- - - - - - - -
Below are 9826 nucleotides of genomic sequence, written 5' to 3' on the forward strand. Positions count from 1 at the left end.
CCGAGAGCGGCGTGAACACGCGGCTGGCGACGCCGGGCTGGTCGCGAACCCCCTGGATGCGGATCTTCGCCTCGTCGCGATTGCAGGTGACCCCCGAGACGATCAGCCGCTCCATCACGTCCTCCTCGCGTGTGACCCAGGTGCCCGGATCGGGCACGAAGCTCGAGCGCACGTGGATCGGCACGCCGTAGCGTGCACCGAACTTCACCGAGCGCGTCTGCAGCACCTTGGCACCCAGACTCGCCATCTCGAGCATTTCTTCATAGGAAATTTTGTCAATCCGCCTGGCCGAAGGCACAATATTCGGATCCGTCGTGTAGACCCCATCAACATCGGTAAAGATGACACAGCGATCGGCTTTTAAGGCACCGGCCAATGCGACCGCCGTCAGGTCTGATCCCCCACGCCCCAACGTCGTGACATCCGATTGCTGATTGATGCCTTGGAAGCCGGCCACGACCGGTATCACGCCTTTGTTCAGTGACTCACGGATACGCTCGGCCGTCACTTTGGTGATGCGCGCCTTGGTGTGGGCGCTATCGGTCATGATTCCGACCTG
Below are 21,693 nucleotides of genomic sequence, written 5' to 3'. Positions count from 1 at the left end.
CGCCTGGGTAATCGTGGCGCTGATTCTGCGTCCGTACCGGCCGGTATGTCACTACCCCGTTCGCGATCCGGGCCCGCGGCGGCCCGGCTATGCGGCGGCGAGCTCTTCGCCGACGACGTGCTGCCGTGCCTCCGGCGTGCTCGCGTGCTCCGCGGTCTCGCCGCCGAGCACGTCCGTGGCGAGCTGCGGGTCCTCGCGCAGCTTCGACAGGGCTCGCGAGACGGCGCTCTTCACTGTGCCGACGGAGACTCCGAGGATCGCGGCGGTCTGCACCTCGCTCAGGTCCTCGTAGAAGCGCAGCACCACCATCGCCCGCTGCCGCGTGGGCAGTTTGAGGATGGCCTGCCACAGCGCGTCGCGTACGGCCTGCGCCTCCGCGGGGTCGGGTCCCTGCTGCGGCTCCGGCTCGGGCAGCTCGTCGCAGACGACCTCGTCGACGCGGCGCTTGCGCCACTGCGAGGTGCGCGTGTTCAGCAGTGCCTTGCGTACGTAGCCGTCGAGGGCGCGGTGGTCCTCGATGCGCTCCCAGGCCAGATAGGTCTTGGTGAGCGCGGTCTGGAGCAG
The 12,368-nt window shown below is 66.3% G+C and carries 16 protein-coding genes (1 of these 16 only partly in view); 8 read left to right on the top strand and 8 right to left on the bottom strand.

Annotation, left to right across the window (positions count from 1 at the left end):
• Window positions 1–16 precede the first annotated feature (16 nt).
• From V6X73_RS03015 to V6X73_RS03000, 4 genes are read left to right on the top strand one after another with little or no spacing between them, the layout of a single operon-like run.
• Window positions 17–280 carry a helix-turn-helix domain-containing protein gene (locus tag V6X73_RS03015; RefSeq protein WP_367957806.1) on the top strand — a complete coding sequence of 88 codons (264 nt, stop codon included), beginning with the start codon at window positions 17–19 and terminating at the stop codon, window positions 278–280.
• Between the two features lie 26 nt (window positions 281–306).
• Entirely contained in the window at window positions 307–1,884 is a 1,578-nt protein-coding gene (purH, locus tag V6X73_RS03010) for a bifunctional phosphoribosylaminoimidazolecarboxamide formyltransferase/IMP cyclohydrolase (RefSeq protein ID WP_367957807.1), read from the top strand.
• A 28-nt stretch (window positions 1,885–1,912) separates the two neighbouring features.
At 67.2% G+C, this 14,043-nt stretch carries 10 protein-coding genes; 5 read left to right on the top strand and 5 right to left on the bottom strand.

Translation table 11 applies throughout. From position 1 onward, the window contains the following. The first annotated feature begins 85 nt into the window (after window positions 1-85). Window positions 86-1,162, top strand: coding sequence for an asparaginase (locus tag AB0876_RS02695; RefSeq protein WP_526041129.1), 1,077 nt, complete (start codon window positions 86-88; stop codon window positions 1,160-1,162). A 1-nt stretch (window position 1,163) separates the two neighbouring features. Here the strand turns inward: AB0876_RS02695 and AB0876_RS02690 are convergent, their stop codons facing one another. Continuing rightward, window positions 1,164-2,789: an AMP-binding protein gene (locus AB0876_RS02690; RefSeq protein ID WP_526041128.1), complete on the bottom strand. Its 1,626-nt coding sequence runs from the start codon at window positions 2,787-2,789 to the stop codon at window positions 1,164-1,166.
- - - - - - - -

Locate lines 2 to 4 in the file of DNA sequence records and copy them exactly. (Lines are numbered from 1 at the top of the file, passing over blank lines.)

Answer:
CCGAGAGCGGCGTGAACACGCGGCTGGCGACGCCGGGCTGGTCGCGAACCCCCTGGATGCGGATCTTCGCCTCGTCGCGATTGCAGGTGACCCCCGAGACGATCAGCCGCTCCATCACGTCCTCCTCGCGTGTGACCCAGGTGCCCGGATCGGGCACGAAGCTCGAGCGCACGTGGATCGGCACGCCGTAGCGTGCACCGAACTTCACCGAGCGCGTCTGCAGCACCTTGGCACCCAGACTCGCCATCTCGAGCATTTCTTCATAGGAAATTTTGTCAATCCGCCTGGCCGAAGGCACAATATTCGGATCCGTCGTGTAGACCCCATCAACATCGGTAAAGATGACACAGCGATCGGCTTTTAAGGCACCGGCCAATGCGACCGCCGTCAGGTCTGATCCCCCACGCCCCAACGTCGTGACATCCGATTGCTGATTGATGCCTTGGAAGCCGGCCACGACCGGTATCACGCCTTTGTTCAGTGACTCACGGATACGCTCGGCCGTCACTTTGGTGATGCGCGCCTTGGTGTGGGCGCTATCGGTCATGATTCCGACCTG
Below are 21,693 nucleotides of genomic sequence, written 5' to 3'. Positions count from 1 at the left end.
CGCCTGGGTAATCGTGGCGCTGATTCTGCGTCCGTACCGGCCGGTATGTCACTACCCCGTTCGCGATCCGGGCCCGCGGCGGCCCGGCTATGCGGCGGCGAGCTCTTCGCCGACGACGTGCTGCCGTGCCTCCGGCGTGCTCGCGTGCTCCGCGGTCTCGCCGCCGAGCACGTCCGTGGCGAGCTGCGGGTCCTCGCGCAGCTTCGACAGGGCTCGCGAGACGGCGCTCTTCACTGTGCCGACGGAGACTCCGAGGATCGCGGCGGTCTGCACCTCGCTCAGGTCCTCGTAGAAGCGCAGCACCACCATCGCCCGCTGCCGCGTGGGCAGTTTGAGGATGGCCTGCCACAGCGCGTCGCGTACGGCCTGCGCCTCCGCGGGGTCGGGTCCCTGCTGCGGCTCCGGCTCGGGCAGCTCGTCGCAGACGACCTCGTCGACGCGGCGCTTGCGCCACTGCGAGGTGCGCGTGTTCAGCAGTGCCTTGCGTACGTAGCCGTCGAGGGCGCGGTGGTCCTCGATGCGCTCCCAGGCCAGATAGGTCTTGGTGAGCGCGGTCTGGAGCAG